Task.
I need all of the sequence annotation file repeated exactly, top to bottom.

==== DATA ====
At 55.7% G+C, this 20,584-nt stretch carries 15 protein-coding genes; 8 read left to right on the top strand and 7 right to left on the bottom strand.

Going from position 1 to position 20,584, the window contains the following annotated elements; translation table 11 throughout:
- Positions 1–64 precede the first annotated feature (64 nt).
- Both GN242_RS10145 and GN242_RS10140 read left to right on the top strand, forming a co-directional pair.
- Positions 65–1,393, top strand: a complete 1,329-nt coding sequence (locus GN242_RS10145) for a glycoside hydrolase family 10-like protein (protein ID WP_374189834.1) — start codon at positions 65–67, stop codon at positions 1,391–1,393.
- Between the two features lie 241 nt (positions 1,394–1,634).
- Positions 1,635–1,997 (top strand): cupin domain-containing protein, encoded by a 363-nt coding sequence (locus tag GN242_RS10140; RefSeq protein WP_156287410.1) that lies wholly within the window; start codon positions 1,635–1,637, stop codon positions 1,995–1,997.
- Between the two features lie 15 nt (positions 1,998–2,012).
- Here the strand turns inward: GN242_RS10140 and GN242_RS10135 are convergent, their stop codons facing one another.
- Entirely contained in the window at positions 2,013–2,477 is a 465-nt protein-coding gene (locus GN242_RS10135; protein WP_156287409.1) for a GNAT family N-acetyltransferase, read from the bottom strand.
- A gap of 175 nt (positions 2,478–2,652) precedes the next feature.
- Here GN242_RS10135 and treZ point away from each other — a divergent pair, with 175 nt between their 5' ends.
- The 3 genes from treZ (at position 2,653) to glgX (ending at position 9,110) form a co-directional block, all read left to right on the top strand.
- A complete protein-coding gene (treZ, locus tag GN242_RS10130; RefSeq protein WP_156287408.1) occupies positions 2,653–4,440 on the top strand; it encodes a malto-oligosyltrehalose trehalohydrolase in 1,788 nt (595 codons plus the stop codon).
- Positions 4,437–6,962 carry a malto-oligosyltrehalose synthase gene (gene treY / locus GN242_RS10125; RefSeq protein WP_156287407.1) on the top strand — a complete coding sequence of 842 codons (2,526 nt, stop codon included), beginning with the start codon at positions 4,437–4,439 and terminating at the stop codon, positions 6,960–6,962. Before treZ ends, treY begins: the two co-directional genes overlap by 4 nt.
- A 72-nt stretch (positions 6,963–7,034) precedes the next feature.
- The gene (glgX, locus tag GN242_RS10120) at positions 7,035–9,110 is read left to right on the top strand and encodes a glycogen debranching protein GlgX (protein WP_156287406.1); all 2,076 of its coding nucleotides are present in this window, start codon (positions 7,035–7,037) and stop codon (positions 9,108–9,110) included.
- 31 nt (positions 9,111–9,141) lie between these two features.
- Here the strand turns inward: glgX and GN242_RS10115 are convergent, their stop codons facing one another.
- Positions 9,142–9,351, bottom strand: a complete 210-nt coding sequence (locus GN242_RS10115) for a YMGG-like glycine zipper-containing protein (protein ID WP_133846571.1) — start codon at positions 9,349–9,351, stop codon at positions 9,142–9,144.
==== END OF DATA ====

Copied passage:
At 55.7% G+C, this 20,584-nt stretch carries 15 protein-coding genes; 8 read left to right on the top strand and 7 right to left on the bottom strand.

Going from position 1 to position 20,584, the window contains the following annotated elements; translation table 11 throughout:
- Positions 1–64 precede the first annotated feature (64 nt).
- Both GN242_RS10145 and GN242_RS10140 read left to right on the top strand, forming a co-directional pair.
- Positions 65–1,393, top strand: a complete 1,329-nt coding sequence (locus GN242_RS10145) for a glycoside hydrolase family 10-like protein (protein ID WP_374189834.1) — start codon at positions 65–67, stop codon at positions 1,391–1,393.
- Between the two features lie 241 nt (positions 1,394–1,634).
- Positions 1,635–1,997 (top strand): cupin domain-containing protein, encoded by a 363-nt coding sequence (locus tag GN242_RS10140; RefSeq protein WP_156287410.1) that lies wholly within the window; start codon positions 1,635–1,637, stop codon positions 1,995–1,997.
- Between the two features lie 15 nt (positions 1,998–2,012).
- Here the strand turns inward: GN242_RS10140 and GN242_RS10135 are convergent, their stop codons facing one another.
- Entirely contained in the window at positions 2,013–2,477 is a 465-nt protein-coding gene (locus GN242_RS10135; protein WP_156287409.1) for a GNAT family N-acetyltransferase, read from the bottom strand.
- A gap of 175 nt (positions 2,478–2,652) precedes the next feature.
- Here GN242_RS10135 and treZ point away from each other — a divergent pair, with 175 nt between their 5' ends.
- The 3 genes from treZ (at position 2,653) to glgX (ending at position 9,110) form a co-directional block, all read left to right on the top strand.
- A complete protein-coding gene (treZ, locus tag GN242_RS10130; RefSeq protein WP_156287408.1) occupies positions 2,653–4,440 on the top strand; it encodes a malto-oligosyltrehalose trehalohydrolase in 1,788 nt (595 codons plus the stop codon).
- Positions 4,437–6,962 carry a malto-oligosyltrehalose synthase gene (gene treY / locus GN242_RS10125; RefSeq protein WP_156287407.1) on the top strand — a complete coding sequence of 842 codons (2,526 nt, stop codon included), beginning with the start codon at positions 4,437–4,439 and terminating at the stop codon, positions 6,960–6,962. Before treZ ends, treY begins: the two co-directional genes overlap by 4 nt.
- A 72-nt stretch (positions 6,963–7,034) precedes the next feature.
- The gene (glgX, locus tag GN242_RS10120) at positions 7,035–9,110 is read left to right on the top strand and encodes a glycogen debranching protein GlgX (protein WP_156287406.1); all 2,076 of its coding nucleotides are present in this window, start codon (positions 7,035–7,037) and stop codon (positions 9,108–9,110) included.
- 31 nt (positions 9,111–9,141) lie between these two features.
- Here the strand turns inward: glgX and GN242_RS10115 are convergent, their stop codons facing one another.
- Positions 9,142–9,351, bottom strand: a complete 210-nt coding sequence (locus GN242_RS10115) for a YMGG-like glycine zipper-containing protein (protein ID WP_133846571.1) — start codon at positions 9,349–9,351, stop codon at positions 9,142–9,144.